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Different antibiotic treatments for group A streptococcal pharyngitis


van Driel, M., et al

Subject Keywords: Antibiotics, Alleviation, Symptoms, Pain, Fever, Relapse, Complications, Suppurative complications, Acute rheumatic fever, Post-streptococcal glomerulonephritis
Type: Article
Region: International (other)

Pharyngitis or tonsillitis, a throat infection that usually presents with a sore throat, is a common upper respiratory tract infection. Most sore throats are caused by viruses, but sometimes bacteria are involved. Many people carry bacteria in their throat without becoming ill. However, sometimes a bacterial throat infection can occur.

Infection with a specific type of bacteria, group A beta-haemolytic streptococci (GABHS), is linked to serious complications such as acute rheumatic fever or kidney disease (post-streptococcal glomerulonephritis). In order to prevent these complications antibiotics are often prescribed to treat patients presenting to their doctor with a sore throat. A previous Cochrane review found that there is only a modest benefit of antibiotics for treating an acute sore throat, even if group A beta-haemolytic streptococci (GABHS) are present. Most throat infections, even with bacteria, are self limiting and the risk of complications is extremely low in most populations studied (in high-income countries). However, sometimes antibiotics may be indicated.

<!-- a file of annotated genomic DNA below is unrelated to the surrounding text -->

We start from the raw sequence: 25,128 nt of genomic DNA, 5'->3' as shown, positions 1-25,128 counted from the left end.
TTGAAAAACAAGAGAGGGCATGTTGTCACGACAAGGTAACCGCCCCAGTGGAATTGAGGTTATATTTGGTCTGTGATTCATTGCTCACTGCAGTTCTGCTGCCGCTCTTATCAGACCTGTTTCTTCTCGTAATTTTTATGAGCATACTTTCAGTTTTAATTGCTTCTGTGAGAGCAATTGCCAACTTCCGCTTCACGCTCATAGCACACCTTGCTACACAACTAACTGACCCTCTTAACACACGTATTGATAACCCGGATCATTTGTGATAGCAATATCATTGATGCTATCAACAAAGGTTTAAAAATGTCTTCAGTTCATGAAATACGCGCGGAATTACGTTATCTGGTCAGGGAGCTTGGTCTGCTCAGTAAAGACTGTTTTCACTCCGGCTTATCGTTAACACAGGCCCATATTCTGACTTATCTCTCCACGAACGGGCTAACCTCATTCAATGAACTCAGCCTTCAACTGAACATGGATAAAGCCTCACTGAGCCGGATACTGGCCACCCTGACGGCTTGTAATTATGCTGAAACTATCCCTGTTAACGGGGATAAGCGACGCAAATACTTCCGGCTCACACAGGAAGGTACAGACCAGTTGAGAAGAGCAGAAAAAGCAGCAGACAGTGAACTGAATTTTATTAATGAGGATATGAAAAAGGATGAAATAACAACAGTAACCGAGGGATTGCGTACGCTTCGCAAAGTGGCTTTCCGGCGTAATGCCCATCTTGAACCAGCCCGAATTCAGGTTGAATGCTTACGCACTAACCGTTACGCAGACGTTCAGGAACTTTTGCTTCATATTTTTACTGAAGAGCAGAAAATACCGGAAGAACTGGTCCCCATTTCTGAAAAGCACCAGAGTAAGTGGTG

We found 17 trials with a total of 5352 participants that studied the effects of different classes of antibiotics on resolution of symptoms in patients with a sore throat and a positive culture for GABHS. Our review found that the effects of these antibiotics are very similar. All antibiotics studied also cause undesired side effects (such as nausea and vomiting, rash), but there was no strong evidence to show meaningful differences between the antibiotics. The studies did not report on long-term complications and therefore it is unclear if any class of antibiotics is better in preventing these serious but rare complications.

As all the identified studies were carried out in populations in high-income countries with a low risk of streptococcal complications, there is a need for trials in populations where this risk is still very high (low-income countries and Aboriginal communities). Penicillin has been used for a very long time but resistance of the GABHS to penicillin has never been reported. Also, penicillin is a cheap antibiotic. Our review therefore supports the use of penicillin as a first choice antibiotic in patients with acute throat infections caused by GABHS.



Rights: © The Cochrane Collaboration
Suggested citation:

van Driel, M., et al. (2013) Different antibiotic treatments for group A streptococcal pharyngitis [Online]. Available from: [Accessed: 21st November 2019].


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